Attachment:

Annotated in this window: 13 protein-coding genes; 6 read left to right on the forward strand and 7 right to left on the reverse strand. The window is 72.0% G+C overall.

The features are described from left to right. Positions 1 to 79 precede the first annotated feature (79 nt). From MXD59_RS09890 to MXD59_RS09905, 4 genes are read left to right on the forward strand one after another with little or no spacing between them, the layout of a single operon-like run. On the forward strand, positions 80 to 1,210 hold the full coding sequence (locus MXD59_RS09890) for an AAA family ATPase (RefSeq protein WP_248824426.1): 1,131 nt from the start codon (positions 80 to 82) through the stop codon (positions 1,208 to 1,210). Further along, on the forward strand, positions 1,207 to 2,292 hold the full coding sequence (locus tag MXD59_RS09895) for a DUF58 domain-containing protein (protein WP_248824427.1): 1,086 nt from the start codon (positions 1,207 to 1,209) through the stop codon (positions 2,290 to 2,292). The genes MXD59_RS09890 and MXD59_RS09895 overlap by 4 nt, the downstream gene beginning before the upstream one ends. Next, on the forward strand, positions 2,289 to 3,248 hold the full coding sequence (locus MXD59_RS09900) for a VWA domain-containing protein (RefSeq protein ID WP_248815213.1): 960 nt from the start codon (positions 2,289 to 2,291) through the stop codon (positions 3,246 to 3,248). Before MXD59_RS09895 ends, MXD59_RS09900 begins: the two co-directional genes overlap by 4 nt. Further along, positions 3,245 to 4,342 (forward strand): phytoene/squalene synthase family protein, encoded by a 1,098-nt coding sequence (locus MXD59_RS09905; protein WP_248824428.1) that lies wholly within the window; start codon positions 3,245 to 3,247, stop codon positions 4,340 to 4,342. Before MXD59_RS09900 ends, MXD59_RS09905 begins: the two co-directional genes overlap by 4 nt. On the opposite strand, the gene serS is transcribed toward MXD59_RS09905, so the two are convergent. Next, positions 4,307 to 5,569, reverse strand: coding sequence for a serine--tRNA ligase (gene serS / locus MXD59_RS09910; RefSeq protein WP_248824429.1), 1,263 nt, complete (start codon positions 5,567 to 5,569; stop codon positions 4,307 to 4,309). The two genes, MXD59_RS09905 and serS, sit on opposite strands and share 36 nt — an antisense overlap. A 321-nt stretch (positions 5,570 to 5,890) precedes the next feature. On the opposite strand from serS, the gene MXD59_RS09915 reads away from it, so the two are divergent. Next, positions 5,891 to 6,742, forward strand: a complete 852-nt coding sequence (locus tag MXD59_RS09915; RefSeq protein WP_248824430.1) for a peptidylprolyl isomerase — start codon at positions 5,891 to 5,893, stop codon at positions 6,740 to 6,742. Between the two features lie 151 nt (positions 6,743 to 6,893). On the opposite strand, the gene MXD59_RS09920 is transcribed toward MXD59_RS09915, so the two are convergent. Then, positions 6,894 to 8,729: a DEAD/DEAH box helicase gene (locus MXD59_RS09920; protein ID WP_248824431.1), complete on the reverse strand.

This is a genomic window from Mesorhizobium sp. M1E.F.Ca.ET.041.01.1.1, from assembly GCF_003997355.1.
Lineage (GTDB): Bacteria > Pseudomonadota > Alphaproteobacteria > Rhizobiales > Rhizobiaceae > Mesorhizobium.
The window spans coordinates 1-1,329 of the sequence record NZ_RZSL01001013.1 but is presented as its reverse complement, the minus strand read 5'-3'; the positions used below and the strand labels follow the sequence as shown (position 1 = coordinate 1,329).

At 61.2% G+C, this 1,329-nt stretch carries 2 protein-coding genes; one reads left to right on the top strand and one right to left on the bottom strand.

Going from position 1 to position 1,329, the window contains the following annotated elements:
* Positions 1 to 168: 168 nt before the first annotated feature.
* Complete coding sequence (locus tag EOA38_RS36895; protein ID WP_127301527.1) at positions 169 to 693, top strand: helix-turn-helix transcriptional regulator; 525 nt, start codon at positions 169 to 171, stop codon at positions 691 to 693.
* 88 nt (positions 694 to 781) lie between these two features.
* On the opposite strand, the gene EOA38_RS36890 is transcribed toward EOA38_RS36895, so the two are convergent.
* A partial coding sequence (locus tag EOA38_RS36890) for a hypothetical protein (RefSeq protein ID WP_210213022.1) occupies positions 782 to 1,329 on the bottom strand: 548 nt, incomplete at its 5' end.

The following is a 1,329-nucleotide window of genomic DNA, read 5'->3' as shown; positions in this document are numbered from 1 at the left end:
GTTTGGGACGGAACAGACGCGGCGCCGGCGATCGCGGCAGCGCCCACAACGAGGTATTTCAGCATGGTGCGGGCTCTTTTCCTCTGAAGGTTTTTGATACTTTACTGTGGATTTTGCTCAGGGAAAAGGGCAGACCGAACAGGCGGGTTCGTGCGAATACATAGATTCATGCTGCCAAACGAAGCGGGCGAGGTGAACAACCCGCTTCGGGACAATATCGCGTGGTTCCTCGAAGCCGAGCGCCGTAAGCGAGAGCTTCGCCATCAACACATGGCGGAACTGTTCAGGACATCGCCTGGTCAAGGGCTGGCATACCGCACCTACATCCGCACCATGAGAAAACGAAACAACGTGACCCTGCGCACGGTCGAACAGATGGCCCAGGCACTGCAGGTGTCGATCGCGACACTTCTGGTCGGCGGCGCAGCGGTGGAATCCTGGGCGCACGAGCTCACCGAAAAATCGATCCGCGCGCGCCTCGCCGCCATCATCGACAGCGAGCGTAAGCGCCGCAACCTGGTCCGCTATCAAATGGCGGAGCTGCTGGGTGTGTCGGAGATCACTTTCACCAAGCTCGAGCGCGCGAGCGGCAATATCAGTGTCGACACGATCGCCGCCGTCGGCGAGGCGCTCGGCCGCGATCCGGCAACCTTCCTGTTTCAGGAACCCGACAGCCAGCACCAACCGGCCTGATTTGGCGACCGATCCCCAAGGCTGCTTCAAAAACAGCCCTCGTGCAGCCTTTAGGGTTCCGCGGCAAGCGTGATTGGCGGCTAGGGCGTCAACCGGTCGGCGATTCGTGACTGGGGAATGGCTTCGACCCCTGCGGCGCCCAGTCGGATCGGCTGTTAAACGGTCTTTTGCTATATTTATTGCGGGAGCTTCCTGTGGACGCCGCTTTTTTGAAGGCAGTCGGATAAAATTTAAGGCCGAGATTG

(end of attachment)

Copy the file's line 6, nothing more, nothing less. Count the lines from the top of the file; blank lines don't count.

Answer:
At 61.2% G+C, this 1,329-nt stretch carries 2 protein-coding genes; one reads left to right on the top strand and one right to left on the bottom strand.